The odd-couple pairing of ‘My Spy’ can’t redeem the film’s generic premise.
Kernel Rating: 2.5 out of 5
MPAA Rating: PG-13 Length: 109 minutes
Age Appropriate For: 13+. The action-comedy follows the odd-couple pairing of an adult CIA agent and a child who blackmails him into training her on espionage. The CIA stuff, which focuses on the threat of a nuclear weapon, involves a fair amount of violence, including an opening sequence that results in a shootout and explosions and a decapitated head flying around; a later kidnapping scene; various standoffs between people with guns; and some scary moments involving heights and a scene at the edge of a cliff. There are allusions to characters who have died, fights between family members, and stories about the violent things the film’s protagonist did while serving in the military; some light flirting and romantic tension between a few adults; some bullying by kids; cursing, insults, and some rude language.
By Roxana Hadadi
“My Spy” is more than anything else a collection of genre cliches: an odd-couple pairing between a gruff adult and a precocious child; generic spy stuff involving Russian bad guys and a nuclear weapon; and another odd-couple pairing between that same gruff adult and his nerdier partner. The movie’s humor is broad and its twists are obvious, so much so that even a couple of enjoyable performances can’t really elevate “My Spy” into anything unique.
Returned wrestler turned actor Dave Bautista leverages his impressive physique here as former soldier turned CIA agent JJ, who is having a hard time getting the hang of espionage. In the military, JJ’s directives were clear: eliminate targets, by any means necessary. But as a CIA agent, those same methods don’t work. Although his mission in Chernobyl, in which he recovers a nuclear reactor from Russian and Middle Eastern terrorists, seems like a success, in reality he drew attention to himself by killing so many people, and made a mistake by letting some of the nuclear material get away. He’s treated like a hero by the tech ops agent Bobbi (Kristen Schaal), but his boss (Ken Jeong) is more skeptical.
JJ gets one more chance from the CIA to prove himself with a follow-up assignment in Chicago. The CIA thinks that the baddie who has the nuclear material, Marquez (Greg Bryk), will look for the plans on how to turn it into a weapon, and so they send JJ and Bobbi to Chicago to trail the villain’s sister-in-law, Kate (Parisa Fitz-Henley), and niece, 9-year-old Sophie (Chloe Coleman). Mother and daughter left France when the family’s patriarch, the bad guy’s brother, was killed for their work together, and they’re trying to rebuild their lives.
Could the bad guy show up to interrogate them on what they knew? It’s a possibility, so JJ and Bobbi set up a command center in their apartment building, spying on the pair. They see how overworked Kate is, and how lonely and bullied Sophie is as she starts fourth grade as the new kid—and Sophie, in turn, notices them. When she takes video of them and threatens to leak their CIA operation online, she blackmails JJ into teaching her how to be a spy. First it’s JJ accompanying her to an ice-skating party, then it’s for ice cream, and soon she’s thinking of ways to hook up JJ and her mom. As the two become more intertwined in each other’s lives, Bobbi becomes increasingly resentful (when she had asked JJ to train her in espionage, he had refused), and Marquez keeps working on his nefarious plans. Will JJ be able to stop him in time, or will his relationship with Sophie get in the way?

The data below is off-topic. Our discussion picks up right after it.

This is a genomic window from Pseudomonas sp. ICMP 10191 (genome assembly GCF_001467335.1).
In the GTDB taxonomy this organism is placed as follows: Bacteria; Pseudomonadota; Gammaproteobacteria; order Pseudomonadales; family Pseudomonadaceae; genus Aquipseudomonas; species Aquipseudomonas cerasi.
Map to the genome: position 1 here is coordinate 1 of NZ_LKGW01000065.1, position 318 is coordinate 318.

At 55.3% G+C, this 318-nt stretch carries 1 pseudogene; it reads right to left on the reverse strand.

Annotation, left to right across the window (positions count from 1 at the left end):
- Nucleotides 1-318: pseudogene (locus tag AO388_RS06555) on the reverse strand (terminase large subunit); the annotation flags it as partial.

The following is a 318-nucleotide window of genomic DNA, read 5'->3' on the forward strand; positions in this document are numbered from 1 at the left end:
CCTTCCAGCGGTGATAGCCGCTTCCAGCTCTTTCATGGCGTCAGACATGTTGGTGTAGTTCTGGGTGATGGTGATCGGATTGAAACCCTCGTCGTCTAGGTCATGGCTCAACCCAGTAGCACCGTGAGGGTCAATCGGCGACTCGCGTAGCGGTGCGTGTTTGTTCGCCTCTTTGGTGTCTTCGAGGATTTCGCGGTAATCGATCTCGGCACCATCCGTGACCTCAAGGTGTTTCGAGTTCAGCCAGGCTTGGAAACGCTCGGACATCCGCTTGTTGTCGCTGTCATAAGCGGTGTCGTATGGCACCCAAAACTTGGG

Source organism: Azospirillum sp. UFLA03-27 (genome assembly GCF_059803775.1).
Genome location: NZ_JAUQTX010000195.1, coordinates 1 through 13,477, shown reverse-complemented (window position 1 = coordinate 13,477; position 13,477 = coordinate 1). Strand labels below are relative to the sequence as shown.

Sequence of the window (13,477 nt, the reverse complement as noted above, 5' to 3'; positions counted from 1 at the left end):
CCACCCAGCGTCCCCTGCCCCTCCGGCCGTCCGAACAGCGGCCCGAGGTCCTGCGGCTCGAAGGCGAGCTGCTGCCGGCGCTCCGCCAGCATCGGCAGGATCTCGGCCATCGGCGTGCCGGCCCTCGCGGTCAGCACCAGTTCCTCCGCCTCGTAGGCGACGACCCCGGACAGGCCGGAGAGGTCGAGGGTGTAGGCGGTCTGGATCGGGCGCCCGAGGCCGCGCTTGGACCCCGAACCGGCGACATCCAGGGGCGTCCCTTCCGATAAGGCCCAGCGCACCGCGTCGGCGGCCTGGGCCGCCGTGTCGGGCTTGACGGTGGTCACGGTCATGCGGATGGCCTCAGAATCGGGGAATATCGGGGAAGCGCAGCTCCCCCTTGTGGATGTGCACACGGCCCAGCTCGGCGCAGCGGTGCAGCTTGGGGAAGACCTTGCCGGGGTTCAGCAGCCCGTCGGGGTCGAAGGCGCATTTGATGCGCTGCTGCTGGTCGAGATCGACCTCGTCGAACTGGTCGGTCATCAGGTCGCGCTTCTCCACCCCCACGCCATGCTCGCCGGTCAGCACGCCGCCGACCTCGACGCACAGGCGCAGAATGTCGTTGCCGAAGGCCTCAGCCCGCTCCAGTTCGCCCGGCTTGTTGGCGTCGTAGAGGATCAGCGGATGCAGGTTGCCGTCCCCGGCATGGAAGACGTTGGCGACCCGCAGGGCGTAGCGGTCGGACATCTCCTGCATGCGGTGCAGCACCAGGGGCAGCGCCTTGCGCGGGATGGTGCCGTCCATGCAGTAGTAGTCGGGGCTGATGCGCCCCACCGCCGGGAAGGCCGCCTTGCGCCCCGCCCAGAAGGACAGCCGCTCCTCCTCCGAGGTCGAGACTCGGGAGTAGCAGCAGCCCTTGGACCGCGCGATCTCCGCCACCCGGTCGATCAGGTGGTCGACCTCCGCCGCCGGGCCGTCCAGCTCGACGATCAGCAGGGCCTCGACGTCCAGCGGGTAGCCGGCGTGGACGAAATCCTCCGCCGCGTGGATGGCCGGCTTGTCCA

Not much about “My Spy” is particularly original. Bautista is self-aware enough that he can sell lines like “There is one thing I’m good at: kicking ass,” and he has fine-enough chemistry with the commanding Coleman. But their friendship, which grows into a sort of father/daughter dynamic, is fairly predictable, and the film packs in a number of elements that are more tiring than interesting. JJ is a wacky dancer! He has wacky interests, like an obsession with the romantic comedy “Notting Hill” and an appreciation for Britney Spears! Other characters are similarly one-note: Bobbi has no qualities outside of wanting to be a field agent; Kate is just a stressed mom; and a gay couple next door to Kate and Sophie are busybodies who pressure JJ into a makeover. There is no real detail to their character development and the plot itself is curiously flat (Marquez puts his plot in motion after more than 52 minutes of movie!), although there is time to pack in product placement for Doritos, Alexa, Waze, and the Marvel Cinematic Universe.
The only real appeal here is how nicely Bautista and Coleman get along. Although the plot is thin, there are a few moments that work, in particular when Sophie insists that JJ teach her how to walk away from an explosion without looking backward; that moment becomes a recurring gag. But “My Spy” doesn’t build anything around these characters, and there’s a curious vacuum where the rest of the movie should be.
“My Spy” is streaming on Amazon Prime Video starting on June 26, 2020.